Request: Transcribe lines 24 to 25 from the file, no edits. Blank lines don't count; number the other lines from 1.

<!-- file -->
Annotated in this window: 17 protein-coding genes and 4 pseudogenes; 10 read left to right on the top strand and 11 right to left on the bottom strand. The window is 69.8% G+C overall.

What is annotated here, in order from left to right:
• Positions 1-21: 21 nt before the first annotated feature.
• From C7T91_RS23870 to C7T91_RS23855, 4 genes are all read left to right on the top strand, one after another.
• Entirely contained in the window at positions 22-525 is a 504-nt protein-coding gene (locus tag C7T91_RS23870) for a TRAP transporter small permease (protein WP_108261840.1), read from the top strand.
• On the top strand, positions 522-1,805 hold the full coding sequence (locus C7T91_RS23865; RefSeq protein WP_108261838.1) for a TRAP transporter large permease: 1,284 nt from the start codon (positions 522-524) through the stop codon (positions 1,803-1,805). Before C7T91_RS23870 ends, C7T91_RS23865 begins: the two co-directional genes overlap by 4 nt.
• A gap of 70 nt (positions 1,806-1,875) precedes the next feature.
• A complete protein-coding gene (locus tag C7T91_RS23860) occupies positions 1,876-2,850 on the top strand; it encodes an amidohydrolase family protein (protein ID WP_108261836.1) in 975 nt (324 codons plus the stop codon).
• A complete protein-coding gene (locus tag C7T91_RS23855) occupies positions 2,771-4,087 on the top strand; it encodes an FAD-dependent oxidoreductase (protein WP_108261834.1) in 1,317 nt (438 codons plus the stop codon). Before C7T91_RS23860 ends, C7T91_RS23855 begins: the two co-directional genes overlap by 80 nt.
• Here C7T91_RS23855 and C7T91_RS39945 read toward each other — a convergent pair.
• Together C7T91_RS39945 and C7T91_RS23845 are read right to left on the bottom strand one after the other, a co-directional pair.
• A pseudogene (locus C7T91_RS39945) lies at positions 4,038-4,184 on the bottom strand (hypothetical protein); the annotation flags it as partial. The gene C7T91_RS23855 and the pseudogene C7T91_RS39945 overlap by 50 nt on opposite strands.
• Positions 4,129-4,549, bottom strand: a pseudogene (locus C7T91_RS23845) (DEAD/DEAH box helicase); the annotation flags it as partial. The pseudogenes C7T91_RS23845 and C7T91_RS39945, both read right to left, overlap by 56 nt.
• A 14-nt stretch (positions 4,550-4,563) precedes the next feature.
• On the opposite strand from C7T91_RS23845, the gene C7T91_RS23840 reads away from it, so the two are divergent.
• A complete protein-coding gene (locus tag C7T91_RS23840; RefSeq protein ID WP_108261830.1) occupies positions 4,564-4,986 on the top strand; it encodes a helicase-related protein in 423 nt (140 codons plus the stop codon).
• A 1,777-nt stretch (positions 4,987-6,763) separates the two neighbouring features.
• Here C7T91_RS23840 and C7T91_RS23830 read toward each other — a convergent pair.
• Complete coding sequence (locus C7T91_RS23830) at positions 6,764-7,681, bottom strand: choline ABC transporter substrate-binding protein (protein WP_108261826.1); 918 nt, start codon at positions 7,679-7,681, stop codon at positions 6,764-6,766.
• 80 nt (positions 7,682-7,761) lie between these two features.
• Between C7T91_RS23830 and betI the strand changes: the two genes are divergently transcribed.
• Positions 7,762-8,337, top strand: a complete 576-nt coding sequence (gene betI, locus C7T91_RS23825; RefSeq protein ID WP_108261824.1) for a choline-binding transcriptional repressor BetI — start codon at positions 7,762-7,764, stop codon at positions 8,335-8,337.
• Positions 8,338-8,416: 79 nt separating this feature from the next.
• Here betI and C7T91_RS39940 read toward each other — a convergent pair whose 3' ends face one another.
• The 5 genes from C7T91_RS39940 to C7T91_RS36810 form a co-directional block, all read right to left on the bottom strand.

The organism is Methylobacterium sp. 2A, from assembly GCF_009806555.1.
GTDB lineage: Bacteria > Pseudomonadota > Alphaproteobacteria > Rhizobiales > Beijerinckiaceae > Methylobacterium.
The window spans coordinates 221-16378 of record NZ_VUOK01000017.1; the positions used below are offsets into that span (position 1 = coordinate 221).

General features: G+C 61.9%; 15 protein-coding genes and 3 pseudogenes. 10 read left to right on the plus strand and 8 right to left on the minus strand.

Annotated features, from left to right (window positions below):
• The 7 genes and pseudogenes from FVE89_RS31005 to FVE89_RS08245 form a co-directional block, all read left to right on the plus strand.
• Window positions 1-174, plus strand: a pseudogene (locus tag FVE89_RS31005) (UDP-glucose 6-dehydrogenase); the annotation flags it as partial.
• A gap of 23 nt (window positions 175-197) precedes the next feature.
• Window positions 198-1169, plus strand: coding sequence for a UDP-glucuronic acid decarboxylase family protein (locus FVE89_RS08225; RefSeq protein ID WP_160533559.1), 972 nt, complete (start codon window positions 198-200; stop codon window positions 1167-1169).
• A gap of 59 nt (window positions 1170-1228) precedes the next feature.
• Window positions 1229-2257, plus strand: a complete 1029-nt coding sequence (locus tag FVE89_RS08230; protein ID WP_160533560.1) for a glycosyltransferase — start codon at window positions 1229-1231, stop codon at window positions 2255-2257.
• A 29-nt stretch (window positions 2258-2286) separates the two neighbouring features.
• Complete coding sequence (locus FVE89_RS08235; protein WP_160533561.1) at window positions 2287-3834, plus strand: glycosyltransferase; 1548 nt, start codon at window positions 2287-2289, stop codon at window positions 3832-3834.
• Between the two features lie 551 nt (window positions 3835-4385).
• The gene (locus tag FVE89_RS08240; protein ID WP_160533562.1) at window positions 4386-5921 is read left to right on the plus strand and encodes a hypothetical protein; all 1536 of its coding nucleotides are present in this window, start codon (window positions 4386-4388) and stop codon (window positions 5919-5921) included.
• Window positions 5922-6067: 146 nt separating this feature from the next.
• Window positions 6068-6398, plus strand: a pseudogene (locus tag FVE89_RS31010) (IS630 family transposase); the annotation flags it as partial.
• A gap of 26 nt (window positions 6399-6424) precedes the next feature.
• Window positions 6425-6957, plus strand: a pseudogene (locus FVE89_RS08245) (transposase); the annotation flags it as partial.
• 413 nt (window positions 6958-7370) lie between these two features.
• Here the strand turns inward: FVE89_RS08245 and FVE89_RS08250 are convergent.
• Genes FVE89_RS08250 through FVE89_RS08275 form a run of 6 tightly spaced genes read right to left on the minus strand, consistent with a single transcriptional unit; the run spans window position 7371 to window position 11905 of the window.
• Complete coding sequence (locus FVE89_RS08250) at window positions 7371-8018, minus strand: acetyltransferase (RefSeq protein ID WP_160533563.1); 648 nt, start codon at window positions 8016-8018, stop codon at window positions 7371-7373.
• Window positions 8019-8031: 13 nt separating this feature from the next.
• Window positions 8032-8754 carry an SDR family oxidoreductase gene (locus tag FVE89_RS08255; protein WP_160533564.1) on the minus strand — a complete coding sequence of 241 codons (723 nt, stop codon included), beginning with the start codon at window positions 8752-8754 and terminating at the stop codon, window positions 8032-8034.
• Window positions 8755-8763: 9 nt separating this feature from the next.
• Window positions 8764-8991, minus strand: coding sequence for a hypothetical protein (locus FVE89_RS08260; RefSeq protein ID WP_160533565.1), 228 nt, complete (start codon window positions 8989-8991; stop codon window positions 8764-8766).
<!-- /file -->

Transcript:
• Here betI and C7T91_RS39940 read toward each other — a convergent pair whose 3' ends face one another.
• The 5 genes from C7T91_RS39940 to C7T91_RS36810 form a co-directional block, all read right to left on the bottom strand.